NATIONAL COOPERATIVE HIGHWAY RESEARCH PROGRAM Systematic, well-designed, and implementable research is the most effective way to solve many problems facing state departments of transportation (DOTs) administrators and engineers. Often, highway problems are of local or regional interest and can best be studied by state DOTs individually or in cooperation with their state universities and others. However, the accelerating growth of highway transporta- tion results in increasingly complex problems of wide interest to high- way authorities. These problems are best studied through a coordinated program of cooperative research. Recognizing this need, the leadership of the American Association of State Highway and Transportation Officials (AASHTO) in 1962 ini- tiated an objective national highway research program using modern scientific techniques—the National Cooperative Highway Research Program (NCHRP). NCHRP is supported on a continuing basis by funds from participating member states of AASHTO and receives the full cooperation and support of the Federal Highway Administration (FHWA), United States Department of Transportation, under Agree- ment No. 693JJ31950003. The Transportation Research Board (TRB) of the National Academies of Sciences, Engineering, and Medicine was requested by AASHTO to administer the research program because of TRB’s recognized objectivity and understanding of modern research practices. TRB is uniquely suited for this purpose for many reasons: TRB maintains an extensive com- mittee structure from which authorities on any highway transportation subject may be drawn; TRB possesses avenues of communications and cooperation with federal, state, and local governmental agencies, univer- sities, and industry; TRB’s relationship to the National Academies is an insurance of objectivity; and TRB maintains a full-time staff of special- ists in highway transportation matters to bring the findings of research directly to those in a position to use them. The program is developed on the basis of research needs iden- tified by chief administrators and other staff of the highway and transportation departments, by committees of AASHTO, and by the FHWA. Topics of the highest merit are selected by the AASHTO Special Committee on Research and Innovation (R&I), and each year R&I’s recommendations are proposed to the AASHTO Board of Direc- tors and the National Academies. Research projects to address these topics are defined by NCHRP, and qualified research agencies are selected from submitted proposals. Administration and surveillance of research contracts are the responsibilities of the National Academies and TRB. The needs for highway research are many, and NCHRP can make significant contributions to solving highway transportation problems of mutual concern to many responsible groups. The program, however, is intended to complement, rather than to substitute for or duplicate, other highway research programs. Published research reports of the NATIONAL COOPERATIVE HIGHWAY RESEARCH PROGRAM are available from Transportation Research Board Business Office 500 Fifth Street, NW Washington, DC 20001 and can be ordered through the Internet by going to https://www.mytrb.org/MyTRB/Store/default.aspx Printed in the United States of America NCHRP RESEARCH REPORT 979 Project 08-114A ISSN 2572-3766 (Print) ISSN 2572-3774 (Online) ISBN 978-0-309-09463-4 Library of Congress Control Number 2022931202 © 2022 National Academy of Sciences. All rights reserved. COPYRIGHT INFORMATION Authors herein are responsible for the authenticity of their materials and for obtaining written permissions from publishers or persons who own the copyright to any previously published or copyrighted material used herein. Cooperative Research Programs (CRP) grants permission to reproduce material in this publication for classroom and not-for-profit purposes. Permission is given with the understanding that none of the material will be used to imply TRB, AASHTO, FAA, FHWA, FTA, GHSA, NHTSA, or TDC endorsement of a particular product, method, or practice. It is expected that those reproducing the material in this document for educational and not-for-profit uses will give appropriate acknowledgment of the source of any reprinted or reproduced material. For other uses of the material, request permission from CRP. NOTICE The research report was reviewed by the technical panel and accepted for publication according to procedures established and overseen by the Transportation Research Board and approved by the National Academies of Sciences, Engineering, and Medicine. The opinions and conclusions expressed or implied in this report are those of the researchers who performed the research and are not necessarily those of the Transportation Research Board; the National Academies of Sciences, Engineering, and Medicine; the FHWA; or the program sponsors. The Transportation Research Board; the National Academies of Sciences, Engineering, and Medicine; and the sponsors of the National Cooperative Highway Research Program do not endorse products or manufacturers. Trade or manufacturers’ names or logos appear herein solely because they are considered essential to the object of the report.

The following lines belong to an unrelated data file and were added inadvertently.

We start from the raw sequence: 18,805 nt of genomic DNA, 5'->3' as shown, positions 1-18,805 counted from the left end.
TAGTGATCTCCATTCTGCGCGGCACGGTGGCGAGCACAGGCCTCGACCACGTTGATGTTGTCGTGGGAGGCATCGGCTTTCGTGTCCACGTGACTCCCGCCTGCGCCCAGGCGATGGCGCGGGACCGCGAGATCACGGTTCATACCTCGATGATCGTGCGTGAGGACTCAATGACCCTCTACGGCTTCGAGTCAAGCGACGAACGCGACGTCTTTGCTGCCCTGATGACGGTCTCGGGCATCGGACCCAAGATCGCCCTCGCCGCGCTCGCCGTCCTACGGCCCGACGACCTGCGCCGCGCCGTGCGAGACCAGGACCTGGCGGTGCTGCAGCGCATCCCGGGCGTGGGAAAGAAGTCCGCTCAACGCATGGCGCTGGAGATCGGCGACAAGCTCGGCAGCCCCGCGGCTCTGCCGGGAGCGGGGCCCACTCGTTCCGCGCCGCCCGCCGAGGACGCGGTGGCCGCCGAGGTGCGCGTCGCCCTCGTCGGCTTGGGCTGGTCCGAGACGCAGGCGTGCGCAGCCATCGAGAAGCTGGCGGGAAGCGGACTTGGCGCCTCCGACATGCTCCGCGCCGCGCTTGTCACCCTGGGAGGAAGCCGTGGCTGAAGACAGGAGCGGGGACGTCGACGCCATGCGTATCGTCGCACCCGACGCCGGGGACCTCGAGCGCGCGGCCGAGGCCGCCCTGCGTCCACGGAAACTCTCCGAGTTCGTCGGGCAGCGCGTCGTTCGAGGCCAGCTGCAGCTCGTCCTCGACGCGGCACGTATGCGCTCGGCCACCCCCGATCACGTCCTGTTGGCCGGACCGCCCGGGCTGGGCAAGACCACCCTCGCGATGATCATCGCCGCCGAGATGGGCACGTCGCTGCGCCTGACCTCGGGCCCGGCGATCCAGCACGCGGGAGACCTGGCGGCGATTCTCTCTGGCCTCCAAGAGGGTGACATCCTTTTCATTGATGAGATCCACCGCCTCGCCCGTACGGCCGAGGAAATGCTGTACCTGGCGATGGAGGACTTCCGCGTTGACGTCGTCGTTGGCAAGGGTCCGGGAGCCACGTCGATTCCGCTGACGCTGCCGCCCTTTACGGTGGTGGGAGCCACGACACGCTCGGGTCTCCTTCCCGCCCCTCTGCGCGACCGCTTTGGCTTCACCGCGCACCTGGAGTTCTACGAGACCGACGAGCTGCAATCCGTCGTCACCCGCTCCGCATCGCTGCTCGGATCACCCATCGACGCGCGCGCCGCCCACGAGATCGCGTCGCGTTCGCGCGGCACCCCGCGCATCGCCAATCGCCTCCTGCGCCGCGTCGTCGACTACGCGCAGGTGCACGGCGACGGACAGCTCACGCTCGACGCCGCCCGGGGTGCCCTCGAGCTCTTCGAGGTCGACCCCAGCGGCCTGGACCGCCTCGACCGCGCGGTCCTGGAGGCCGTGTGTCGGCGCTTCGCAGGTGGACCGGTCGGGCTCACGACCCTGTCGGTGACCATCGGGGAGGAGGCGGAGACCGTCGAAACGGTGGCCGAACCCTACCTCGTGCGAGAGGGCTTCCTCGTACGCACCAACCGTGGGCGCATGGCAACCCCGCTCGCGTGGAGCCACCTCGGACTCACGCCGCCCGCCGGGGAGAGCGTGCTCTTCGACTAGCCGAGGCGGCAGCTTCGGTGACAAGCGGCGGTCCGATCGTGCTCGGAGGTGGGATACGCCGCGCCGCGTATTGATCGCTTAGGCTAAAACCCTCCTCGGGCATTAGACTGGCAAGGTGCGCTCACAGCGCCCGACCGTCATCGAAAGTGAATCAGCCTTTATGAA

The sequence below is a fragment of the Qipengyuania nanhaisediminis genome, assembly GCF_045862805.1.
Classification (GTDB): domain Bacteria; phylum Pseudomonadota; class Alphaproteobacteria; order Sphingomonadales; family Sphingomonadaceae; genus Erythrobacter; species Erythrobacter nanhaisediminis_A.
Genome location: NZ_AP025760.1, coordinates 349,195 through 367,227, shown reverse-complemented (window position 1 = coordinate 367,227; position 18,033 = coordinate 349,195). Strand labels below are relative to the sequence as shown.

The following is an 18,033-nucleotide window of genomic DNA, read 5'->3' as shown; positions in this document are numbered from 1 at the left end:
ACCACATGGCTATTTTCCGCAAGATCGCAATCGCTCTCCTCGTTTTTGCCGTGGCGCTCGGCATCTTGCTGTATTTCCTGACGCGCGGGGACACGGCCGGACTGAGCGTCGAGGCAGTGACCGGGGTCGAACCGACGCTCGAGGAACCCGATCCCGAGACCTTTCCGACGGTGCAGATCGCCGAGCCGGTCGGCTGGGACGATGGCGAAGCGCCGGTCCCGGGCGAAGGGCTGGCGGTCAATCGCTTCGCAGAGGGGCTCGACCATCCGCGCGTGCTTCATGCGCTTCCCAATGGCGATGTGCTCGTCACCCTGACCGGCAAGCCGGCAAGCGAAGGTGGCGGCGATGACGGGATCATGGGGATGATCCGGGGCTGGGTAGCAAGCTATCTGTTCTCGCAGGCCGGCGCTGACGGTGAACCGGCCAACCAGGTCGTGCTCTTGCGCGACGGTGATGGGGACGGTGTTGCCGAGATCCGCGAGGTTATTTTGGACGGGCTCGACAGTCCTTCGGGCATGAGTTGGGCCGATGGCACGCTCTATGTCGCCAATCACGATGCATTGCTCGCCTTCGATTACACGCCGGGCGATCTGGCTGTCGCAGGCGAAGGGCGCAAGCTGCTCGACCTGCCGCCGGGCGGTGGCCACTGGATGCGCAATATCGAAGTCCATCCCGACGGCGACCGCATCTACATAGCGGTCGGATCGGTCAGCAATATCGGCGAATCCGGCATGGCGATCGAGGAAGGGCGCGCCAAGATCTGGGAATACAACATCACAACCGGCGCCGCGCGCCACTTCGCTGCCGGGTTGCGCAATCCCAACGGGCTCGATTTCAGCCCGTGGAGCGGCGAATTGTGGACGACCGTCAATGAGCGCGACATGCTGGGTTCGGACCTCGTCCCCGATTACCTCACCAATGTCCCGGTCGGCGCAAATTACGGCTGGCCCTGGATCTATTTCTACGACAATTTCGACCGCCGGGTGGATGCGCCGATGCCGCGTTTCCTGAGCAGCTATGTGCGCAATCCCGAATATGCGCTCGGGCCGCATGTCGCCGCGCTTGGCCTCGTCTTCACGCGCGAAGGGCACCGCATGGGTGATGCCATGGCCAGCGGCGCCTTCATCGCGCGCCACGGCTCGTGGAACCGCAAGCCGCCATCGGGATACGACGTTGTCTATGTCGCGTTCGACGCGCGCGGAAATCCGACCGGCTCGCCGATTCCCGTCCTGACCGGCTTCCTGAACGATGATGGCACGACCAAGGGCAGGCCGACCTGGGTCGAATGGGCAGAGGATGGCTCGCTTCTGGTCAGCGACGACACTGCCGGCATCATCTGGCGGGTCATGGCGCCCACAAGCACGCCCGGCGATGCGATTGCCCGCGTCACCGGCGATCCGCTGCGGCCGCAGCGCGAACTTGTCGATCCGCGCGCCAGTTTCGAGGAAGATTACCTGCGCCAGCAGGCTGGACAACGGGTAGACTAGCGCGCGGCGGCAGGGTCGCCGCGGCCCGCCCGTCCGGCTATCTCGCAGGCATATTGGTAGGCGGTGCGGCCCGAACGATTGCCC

The National Academy of Sciences was established in 1863 by an Act of Congress, signed by President Lincoln, as a private, non- governmental institution to advise the nation on issues related to science and technology. Members are elected by their peers for outstanding contributions to research. Dr. Marcia McNutt is president. The National Academy of Engineering was established in 1964 under the charter of the National Academy of Sciences to bring the practices of engineering to advising the nation. Members are elected by their peers for extraordinary contributions to engineering. Dr. John L. Anderson is president. The National Academy of Medicine (formerly the Institute of Medicine) was established in 1970 under the charter of the National Academy of Sciences to advise the nation on medical and health issues. Members are elected by their peers for distinguished contributions to medicine and health. Dr. Victor J. Dzau is president. The three Academies work together as the National Academies of Sciences, Engineering, and Medicine to provide independent, objective analysis and advice to the nation and conduct other activities to solve complex problems and inform public policy decisions. The National Academies also encourage education and research, recognize outstanding contributions to knowledge, and increase public understanding in matters of science, engineering, and medicine. Learn more about the National Academies of Sciences, Engineering, and Medicine at www.nationalacademies.org. The Transportation Research Board is one of seven major programs of the National Academies of Sciences, Engineering, and Medicine. The mission of the Transportation Research Board is to provide leadership in transportation improvements and innovation through trusted, timely, impartial, and evidence-based information exchange, research, and advice regarding all modes of transportation. The Board’s varied activities annually engage about 8,000 engineers, scientists, and other transportation researchers and practitioners from the public and private sectors and academia, all of whom contribute their expertise in the public interest. The program is supported by state transportation departments, federal agencies including the component administrations of the U.S. Department of Transportation, and other organizations and individuals interested in the development of transportation. Learn more about the Transportation Research Board at www.TRB.org.